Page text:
The explanation for the symptoms of sciatica is found in the anatomy of the nerves coming out of the back to go to the legs. Nerves are wires that carry information from the brain to the different areas of the body and collect signals from the body to send them to the brain. I will give some more details later. If you find it complicated do not worry because I clarify it in the video that you can see in the post.
In the case of the legs, the nerves leave the brain and go down the spinal cord until they reach the lower back. Here the nerve roots that are going to leave the spinal canal are separated through small holes between the vertebrae. Once outside, they come together to form the biggest nerves that run through our leg. The nerves carry the signal to the muscles so that they contract and we can move the leg. On the other hand, the legs have receptors that detect pain, sensitivity, temperature and position of the joints among others. These signals are sent to the brain through the sensory nerves.
The nerves in the back and legs The nerve roots that come out of the marrow are called according to the place through which they exit. Thus, the root that emerges through the conjunction hole between the L5 vertebra and the sacrum bone, we call it root L5. The most common hernias that occur in the lower back are hernias L4-L5 and especially L5-S1. These hernias will compress the nerves L5 and S1 respectively. It is not always exactly like this, this is the most frequent thing. The hernia usually occurs in the posterolateral area and therefore does not compress the nerve root of that level but damages the lower level (it is traveling through this area to exit through the hole of the inferior vertebra). There is the exception, less frequent, that are the hernias that we call foraminal, that being very lateral hernias compress the nerve that leaves by the hole that is next to the disc.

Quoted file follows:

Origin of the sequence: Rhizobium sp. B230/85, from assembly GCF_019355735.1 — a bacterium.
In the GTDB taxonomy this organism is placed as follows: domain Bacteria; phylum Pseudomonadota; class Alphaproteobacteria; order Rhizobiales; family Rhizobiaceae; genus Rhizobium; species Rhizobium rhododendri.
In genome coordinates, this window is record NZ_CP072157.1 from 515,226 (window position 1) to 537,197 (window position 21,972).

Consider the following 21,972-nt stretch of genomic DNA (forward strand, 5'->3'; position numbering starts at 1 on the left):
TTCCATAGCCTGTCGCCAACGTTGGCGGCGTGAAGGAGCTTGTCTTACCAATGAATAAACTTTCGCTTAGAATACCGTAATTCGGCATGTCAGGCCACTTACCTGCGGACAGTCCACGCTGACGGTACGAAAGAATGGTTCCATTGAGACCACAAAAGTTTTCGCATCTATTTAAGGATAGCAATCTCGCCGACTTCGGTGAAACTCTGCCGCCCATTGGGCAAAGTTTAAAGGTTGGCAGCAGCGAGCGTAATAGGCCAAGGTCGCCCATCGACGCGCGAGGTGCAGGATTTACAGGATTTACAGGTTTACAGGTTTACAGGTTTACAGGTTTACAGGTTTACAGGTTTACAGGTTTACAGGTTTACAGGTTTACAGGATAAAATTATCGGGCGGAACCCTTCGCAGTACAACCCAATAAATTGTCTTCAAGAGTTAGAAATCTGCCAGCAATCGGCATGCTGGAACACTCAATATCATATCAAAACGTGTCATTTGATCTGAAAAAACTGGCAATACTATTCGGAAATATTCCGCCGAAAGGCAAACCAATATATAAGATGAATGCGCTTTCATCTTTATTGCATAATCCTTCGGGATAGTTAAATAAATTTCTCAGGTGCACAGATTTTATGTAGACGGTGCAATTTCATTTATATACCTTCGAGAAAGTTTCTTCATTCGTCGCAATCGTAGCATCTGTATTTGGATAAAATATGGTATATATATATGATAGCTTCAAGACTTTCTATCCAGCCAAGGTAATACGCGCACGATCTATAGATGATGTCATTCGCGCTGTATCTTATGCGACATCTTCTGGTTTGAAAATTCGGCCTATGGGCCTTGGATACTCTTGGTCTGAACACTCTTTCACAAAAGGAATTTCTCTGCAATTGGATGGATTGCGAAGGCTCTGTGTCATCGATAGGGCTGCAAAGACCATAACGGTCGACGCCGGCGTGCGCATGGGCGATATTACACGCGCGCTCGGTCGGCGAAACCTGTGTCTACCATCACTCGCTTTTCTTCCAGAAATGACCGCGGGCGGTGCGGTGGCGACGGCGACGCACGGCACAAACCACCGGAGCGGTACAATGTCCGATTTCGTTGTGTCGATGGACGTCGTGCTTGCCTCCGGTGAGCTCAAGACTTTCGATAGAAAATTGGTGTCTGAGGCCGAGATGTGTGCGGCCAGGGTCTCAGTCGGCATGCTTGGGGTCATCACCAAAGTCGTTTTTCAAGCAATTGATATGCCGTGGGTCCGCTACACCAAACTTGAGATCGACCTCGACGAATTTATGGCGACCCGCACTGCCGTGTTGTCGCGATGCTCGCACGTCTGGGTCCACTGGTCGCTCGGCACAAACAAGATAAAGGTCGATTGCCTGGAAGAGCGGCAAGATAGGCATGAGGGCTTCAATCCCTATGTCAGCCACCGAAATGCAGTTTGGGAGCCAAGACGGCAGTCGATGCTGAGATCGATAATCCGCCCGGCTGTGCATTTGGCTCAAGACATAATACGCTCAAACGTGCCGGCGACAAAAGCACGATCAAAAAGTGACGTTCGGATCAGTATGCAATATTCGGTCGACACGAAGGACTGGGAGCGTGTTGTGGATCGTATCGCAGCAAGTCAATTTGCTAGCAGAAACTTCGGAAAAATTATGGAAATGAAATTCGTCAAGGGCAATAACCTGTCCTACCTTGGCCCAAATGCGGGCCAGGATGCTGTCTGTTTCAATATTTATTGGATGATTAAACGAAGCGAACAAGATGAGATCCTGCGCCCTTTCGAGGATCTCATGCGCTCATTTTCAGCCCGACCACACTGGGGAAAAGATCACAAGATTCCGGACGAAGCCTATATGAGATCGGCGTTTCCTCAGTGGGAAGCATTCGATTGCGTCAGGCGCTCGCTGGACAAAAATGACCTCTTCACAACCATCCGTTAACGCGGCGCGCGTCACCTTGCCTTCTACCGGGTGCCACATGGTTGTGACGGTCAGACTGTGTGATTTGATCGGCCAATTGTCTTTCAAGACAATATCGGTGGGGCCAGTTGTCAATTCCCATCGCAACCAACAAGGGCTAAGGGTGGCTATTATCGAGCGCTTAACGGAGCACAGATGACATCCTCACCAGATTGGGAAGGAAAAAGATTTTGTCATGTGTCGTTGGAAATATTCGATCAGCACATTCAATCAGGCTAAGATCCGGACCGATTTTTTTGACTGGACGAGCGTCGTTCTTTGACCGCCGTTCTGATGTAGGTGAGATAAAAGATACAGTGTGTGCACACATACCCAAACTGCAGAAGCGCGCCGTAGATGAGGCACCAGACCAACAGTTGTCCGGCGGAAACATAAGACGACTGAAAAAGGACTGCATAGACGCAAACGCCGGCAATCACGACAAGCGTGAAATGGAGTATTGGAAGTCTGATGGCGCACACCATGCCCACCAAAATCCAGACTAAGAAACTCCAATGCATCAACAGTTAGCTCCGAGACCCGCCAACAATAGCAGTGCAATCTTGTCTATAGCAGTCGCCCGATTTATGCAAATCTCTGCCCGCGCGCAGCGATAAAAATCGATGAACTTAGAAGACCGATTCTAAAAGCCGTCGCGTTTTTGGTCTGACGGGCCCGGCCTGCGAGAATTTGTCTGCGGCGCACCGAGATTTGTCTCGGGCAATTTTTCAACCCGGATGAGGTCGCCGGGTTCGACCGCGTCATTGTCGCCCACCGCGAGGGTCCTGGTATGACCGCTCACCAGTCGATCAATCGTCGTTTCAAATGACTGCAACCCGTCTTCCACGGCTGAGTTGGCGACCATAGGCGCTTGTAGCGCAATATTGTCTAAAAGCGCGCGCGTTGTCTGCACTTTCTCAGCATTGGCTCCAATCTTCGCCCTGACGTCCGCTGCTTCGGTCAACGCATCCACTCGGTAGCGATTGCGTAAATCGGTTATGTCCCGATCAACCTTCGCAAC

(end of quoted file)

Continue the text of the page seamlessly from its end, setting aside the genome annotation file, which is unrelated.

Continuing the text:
From the above, we must keep in mind that the most frequent hernias of the lumbar region (L4-L5 and L5-S1) will compress the L5 and S1 roots. Well, the roots L5 and S1 will form part of the sciatic nerve. As we have said, the roots leave the spine and then come together to form the nerves. In the case of the sciatic nerve, it is formed by nerve fibers of the roots from L4 to S2.
To understand the symptoms of sciatica, it is necessary to know the function of this nerve. This nerve carries the signal to some muscles of the pelvis and thigh such as the buttocks and hamstrings as well as the muscles that move the ankle and foot (the leg muscles). As for the sensitive part, pick up the sensitivity of the leg and the back of the thigh and glutes.
Herniated discs can sometimes contact the nerve root and compress it. Keep in mind that what damages the herniated disc is a nerve root that will form part of the sciatic nerve, which is the set of many roots. Each nerve root participates differently in each muscle and in the collection of sensory signals. Thus:
– When the L5 root is injured, we may notice a pain in the side of the thigh that descends through the anterolateral aspect of the leg to the dorsum of the foot. In severe cases there will be paralysis of the muscles that move the foot and the fingers upwards (there is what we call fallen foot).
– When the S1 root is injured we may notice a pain in the gluteus that descends through the back of the thigh and leg and reaches the sole of the foot. In severe cases there will be a paralysis of the muscles that carry the foot and the fingers downwards, that is to say that they impel the foot (like to jump, for example).
This is an explanation of why the symptoms of sciatica are trying to make it simple and understandable. Of course each injury is different and produces different symptoms and not everything that is described necessarily must suffer. What’s more, most hernias will never squeeze any nerve roots and possibly give no more symptoms than mild back pain.
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